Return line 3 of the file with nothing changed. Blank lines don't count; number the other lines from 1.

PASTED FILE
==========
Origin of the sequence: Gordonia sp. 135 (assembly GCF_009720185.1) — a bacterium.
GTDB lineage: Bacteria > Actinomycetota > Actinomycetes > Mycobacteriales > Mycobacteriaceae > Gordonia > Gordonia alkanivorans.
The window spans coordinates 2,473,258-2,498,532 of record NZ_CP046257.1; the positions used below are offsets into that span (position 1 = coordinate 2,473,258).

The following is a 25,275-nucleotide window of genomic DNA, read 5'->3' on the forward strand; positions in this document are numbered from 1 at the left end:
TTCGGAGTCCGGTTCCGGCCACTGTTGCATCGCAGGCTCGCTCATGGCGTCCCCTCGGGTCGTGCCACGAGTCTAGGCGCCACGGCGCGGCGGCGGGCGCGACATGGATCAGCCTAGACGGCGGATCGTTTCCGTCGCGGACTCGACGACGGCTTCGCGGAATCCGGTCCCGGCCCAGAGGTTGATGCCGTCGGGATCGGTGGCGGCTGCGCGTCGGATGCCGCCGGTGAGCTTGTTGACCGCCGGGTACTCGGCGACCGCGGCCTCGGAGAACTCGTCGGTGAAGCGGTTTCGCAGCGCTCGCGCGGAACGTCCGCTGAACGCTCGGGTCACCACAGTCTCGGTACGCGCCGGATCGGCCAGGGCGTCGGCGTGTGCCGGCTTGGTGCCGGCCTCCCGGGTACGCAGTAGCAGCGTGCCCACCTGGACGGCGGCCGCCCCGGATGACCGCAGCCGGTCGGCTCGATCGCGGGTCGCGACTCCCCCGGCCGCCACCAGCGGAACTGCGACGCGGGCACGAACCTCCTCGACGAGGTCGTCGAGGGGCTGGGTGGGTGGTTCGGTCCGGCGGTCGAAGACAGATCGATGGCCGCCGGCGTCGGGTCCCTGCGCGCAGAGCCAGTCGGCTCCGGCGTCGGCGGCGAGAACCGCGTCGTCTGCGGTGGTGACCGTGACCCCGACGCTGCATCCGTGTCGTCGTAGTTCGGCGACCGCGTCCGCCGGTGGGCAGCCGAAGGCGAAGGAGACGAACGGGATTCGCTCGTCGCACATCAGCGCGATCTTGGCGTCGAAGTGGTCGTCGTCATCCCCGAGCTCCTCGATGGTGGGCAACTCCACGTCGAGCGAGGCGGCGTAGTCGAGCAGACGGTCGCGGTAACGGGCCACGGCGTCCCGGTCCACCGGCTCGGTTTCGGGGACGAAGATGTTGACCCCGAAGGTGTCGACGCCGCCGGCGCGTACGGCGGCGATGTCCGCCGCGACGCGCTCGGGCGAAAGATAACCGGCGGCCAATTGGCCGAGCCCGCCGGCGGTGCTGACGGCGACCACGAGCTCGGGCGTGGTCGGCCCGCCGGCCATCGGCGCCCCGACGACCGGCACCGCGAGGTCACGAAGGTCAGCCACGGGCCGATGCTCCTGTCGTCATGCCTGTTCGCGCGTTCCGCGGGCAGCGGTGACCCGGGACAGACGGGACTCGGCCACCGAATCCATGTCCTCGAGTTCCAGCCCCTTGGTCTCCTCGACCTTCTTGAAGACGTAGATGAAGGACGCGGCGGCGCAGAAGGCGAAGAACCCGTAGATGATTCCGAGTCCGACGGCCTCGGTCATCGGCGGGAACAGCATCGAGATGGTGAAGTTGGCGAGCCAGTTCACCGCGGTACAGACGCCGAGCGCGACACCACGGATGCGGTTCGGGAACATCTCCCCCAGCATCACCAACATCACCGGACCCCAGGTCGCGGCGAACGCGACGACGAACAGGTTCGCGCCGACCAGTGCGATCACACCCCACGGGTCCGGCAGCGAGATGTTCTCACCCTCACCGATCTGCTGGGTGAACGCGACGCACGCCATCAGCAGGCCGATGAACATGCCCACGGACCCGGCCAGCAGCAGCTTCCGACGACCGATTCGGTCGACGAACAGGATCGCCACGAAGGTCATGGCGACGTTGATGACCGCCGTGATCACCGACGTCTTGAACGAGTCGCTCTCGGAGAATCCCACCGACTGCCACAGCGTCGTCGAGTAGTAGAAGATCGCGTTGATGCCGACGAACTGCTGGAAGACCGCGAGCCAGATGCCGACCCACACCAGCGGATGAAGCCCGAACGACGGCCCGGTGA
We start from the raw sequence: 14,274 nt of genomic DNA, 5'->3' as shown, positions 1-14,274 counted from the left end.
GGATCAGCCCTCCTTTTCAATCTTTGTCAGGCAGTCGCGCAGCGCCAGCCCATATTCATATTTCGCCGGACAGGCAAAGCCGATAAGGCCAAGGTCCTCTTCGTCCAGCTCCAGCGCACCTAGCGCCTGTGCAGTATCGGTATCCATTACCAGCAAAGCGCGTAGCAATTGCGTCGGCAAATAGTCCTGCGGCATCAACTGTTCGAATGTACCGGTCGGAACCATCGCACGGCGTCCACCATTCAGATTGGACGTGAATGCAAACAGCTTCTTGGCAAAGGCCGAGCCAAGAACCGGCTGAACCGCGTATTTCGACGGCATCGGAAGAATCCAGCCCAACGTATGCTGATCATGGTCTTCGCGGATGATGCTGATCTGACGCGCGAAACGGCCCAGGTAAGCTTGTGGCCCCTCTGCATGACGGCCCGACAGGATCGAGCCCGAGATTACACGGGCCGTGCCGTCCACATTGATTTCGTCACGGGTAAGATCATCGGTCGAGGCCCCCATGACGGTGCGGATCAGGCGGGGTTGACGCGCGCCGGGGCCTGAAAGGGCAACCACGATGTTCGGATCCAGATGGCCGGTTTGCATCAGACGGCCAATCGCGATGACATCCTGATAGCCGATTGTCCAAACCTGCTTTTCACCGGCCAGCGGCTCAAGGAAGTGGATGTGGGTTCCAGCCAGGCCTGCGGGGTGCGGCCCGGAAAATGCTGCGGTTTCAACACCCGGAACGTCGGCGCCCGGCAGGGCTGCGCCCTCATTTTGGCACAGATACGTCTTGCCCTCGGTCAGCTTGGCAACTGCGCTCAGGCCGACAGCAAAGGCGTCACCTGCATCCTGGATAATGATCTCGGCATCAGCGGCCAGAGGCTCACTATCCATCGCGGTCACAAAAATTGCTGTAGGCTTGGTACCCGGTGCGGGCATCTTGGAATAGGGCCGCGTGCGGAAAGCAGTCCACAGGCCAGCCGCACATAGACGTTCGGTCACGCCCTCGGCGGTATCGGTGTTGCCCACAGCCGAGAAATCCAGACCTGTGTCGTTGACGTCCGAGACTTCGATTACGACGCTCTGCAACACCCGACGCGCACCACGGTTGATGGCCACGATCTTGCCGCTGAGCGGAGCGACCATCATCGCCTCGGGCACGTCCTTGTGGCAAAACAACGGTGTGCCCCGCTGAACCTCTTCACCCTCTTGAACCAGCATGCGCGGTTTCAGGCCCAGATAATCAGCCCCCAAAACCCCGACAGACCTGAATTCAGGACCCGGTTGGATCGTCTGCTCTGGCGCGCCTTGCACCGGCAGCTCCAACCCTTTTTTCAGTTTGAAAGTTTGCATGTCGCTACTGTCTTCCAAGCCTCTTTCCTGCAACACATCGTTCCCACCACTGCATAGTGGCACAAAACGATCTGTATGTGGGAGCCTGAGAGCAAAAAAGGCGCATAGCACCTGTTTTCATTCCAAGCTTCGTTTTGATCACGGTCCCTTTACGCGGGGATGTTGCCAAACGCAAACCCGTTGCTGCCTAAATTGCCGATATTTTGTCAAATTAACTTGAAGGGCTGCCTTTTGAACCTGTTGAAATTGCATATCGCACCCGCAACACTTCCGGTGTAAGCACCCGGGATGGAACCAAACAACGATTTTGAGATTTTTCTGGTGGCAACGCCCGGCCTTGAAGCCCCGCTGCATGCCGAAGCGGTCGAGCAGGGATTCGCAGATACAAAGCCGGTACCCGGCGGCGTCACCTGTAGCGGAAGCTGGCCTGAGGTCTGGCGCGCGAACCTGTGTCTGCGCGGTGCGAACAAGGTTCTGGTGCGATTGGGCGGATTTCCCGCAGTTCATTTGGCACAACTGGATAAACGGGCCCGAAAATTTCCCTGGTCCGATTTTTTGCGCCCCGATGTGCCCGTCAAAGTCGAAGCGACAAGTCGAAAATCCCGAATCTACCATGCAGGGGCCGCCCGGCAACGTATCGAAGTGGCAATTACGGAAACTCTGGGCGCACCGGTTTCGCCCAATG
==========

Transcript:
The window spans coordinates 2,473,258-2,498,532 of record NZ_CP046257.1; the positions used below are offsets into that span (position 1 = coordinate 2,473,258).